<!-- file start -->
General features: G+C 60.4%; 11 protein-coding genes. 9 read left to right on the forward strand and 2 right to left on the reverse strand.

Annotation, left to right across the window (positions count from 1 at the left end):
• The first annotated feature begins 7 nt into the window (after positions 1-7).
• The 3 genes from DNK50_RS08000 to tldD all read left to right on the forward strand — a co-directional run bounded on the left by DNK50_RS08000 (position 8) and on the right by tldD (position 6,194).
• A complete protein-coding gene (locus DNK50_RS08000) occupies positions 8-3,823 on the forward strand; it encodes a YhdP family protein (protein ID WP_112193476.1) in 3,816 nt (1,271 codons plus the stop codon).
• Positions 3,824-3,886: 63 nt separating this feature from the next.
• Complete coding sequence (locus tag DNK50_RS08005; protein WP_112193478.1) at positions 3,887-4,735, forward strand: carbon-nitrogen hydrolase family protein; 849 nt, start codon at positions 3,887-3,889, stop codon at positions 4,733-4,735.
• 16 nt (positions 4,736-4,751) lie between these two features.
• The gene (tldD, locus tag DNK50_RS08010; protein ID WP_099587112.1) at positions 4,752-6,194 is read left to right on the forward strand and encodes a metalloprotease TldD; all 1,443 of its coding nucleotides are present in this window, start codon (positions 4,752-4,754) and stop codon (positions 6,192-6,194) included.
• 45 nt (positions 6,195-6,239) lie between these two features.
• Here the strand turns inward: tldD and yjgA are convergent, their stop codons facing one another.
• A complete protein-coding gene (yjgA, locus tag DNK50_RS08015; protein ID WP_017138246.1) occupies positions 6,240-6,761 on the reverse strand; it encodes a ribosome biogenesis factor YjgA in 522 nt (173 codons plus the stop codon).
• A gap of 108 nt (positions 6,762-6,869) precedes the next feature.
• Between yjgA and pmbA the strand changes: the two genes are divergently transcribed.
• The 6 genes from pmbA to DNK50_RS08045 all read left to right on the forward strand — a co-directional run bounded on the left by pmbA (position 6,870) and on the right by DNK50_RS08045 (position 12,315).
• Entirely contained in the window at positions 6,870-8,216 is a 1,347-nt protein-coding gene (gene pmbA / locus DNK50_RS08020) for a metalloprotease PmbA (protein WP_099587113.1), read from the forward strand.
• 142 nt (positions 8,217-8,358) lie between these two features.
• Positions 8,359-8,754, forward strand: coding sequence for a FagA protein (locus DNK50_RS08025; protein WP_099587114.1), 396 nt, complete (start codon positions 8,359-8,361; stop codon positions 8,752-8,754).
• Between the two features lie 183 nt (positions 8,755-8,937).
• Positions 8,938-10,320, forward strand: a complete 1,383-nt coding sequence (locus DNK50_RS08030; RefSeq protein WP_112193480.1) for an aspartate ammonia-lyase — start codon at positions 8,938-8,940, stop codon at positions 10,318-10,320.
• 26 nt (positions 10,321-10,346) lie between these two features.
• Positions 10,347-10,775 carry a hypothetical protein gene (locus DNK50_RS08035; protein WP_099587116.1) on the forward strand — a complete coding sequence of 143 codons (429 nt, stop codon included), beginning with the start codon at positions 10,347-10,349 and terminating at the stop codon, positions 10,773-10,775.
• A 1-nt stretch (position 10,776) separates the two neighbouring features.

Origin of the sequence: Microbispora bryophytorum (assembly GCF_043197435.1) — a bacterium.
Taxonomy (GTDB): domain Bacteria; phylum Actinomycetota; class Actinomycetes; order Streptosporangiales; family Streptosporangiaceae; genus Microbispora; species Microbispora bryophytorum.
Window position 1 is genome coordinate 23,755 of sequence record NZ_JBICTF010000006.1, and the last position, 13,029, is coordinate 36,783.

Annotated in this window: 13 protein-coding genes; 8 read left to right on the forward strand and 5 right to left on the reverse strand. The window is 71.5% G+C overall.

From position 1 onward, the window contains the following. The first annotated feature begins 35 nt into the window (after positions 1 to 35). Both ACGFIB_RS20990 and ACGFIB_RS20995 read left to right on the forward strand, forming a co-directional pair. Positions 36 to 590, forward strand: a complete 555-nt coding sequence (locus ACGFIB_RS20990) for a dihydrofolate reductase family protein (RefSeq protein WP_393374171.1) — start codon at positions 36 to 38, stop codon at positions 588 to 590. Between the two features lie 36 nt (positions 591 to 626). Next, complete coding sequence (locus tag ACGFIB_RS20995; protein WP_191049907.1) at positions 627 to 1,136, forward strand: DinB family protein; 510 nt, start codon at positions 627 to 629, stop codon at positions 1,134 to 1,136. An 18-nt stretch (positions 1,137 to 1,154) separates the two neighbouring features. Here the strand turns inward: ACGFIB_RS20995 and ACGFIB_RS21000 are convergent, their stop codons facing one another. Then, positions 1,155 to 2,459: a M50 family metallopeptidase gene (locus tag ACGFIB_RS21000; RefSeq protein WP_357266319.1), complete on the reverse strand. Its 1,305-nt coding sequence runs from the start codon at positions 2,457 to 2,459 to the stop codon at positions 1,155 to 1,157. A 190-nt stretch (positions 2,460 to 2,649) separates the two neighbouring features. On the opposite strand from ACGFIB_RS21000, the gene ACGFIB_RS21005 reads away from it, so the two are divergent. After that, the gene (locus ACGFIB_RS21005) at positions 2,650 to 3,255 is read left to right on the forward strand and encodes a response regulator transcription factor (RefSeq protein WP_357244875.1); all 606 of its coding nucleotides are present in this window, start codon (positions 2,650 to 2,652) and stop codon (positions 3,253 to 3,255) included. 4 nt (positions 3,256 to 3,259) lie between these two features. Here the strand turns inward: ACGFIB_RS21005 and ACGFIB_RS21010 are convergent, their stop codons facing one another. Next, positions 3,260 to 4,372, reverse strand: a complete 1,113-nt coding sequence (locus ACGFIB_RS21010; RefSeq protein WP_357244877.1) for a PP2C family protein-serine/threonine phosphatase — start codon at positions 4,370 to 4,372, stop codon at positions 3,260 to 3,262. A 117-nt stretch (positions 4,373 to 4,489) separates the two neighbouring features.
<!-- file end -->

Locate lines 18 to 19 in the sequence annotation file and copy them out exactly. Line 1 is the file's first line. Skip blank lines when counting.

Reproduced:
• Positions 8,359-8,754, forward strand: coding sequence for a FagA protein (locus DNK50_RS08025; protein WP_099587114.1), 396 nt, complete (start codon positions 8,359-8,361; stop codon positions 8,752-8,754).
• Between the two features lie 183 nt (positions 8,755-8,937).